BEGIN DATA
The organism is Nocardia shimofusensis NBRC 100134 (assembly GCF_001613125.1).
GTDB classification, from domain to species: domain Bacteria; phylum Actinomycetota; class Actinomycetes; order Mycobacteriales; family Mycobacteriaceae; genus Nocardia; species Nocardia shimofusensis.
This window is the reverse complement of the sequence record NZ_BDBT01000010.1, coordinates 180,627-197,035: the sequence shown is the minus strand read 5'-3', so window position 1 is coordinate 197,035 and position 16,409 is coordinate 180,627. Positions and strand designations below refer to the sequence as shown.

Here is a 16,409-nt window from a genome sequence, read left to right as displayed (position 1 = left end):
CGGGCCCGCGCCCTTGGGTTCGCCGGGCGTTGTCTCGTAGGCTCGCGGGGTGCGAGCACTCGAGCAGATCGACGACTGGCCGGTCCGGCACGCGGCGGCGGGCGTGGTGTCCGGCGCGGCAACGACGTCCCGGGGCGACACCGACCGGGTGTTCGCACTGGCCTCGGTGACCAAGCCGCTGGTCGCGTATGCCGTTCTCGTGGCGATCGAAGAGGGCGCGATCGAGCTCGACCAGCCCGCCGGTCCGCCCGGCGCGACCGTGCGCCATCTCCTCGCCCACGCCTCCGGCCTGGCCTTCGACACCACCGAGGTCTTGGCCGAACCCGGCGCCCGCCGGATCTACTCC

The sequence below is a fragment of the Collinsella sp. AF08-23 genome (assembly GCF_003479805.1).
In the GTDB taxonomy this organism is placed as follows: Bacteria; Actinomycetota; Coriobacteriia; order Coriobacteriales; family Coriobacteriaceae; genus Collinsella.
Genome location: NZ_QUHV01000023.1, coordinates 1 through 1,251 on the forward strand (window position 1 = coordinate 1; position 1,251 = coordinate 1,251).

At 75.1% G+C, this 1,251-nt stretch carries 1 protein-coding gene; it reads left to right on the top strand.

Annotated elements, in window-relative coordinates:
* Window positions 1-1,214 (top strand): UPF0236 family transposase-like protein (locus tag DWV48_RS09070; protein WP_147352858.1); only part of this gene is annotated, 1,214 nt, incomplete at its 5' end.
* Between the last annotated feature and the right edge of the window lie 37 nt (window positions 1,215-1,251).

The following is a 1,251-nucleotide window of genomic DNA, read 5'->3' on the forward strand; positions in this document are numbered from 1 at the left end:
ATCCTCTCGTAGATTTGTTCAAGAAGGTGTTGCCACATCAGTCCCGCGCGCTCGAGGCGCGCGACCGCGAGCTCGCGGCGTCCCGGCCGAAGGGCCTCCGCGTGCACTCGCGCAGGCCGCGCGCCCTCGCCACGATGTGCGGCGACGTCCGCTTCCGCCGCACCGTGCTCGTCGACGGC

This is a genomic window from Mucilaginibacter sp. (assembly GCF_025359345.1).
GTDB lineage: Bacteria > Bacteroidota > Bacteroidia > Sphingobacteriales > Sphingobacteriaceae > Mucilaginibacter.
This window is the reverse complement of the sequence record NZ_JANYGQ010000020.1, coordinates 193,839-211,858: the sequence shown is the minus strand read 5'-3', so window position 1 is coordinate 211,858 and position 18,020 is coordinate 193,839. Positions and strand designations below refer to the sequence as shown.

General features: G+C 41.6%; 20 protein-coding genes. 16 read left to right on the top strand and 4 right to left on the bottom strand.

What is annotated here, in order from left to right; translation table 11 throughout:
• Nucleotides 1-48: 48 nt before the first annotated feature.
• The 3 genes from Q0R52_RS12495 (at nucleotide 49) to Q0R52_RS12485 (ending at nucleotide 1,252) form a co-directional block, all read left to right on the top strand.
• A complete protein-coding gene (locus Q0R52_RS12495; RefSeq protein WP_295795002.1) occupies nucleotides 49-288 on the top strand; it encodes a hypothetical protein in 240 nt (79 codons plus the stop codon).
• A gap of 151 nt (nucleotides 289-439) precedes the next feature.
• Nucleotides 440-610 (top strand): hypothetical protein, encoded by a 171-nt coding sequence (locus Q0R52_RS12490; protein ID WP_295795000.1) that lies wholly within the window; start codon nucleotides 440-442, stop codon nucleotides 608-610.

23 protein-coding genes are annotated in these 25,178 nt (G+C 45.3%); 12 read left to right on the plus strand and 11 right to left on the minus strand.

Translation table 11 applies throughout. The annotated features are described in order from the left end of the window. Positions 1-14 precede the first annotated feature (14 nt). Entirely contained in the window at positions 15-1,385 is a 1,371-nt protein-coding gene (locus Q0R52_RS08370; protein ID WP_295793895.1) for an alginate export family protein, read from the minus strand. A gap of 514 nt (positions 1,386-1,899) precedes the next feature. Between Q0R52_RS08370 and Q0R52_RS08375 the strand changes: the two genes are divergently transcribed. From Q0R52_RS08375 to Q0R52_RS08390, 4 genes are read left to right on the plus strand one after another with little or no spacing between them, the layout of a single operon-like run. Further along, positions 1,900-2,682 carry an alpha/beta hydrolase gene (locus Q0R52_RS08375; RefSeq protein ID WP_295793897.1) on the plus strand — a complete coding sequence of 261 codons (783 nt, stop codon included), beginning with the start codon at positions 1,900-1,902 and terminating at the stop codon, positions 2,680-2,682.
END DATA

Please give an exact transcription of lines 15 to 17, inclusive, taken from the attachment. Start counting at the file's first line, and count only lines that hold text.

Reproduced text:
This is a genomic window from Mucilaginibacter sp. (assembly GCF_025359345.1).
GTDB lineage: Bacteria > Bacteroidota > Bacteroidia > Sphingobacteriales > Sphingobacteriaceae > Mucilaginibacter.
This window is the reverse complement of the sequence record NZ_JANYGQ010000020.1, coordinates 193,839-211,858: the sequence shown is the minus strand read 5'-3', so window position 1 is coordinate 211,858 and position 18,020 is coordinate 193,839. Positions and strand designations below refer to the sequence as shown.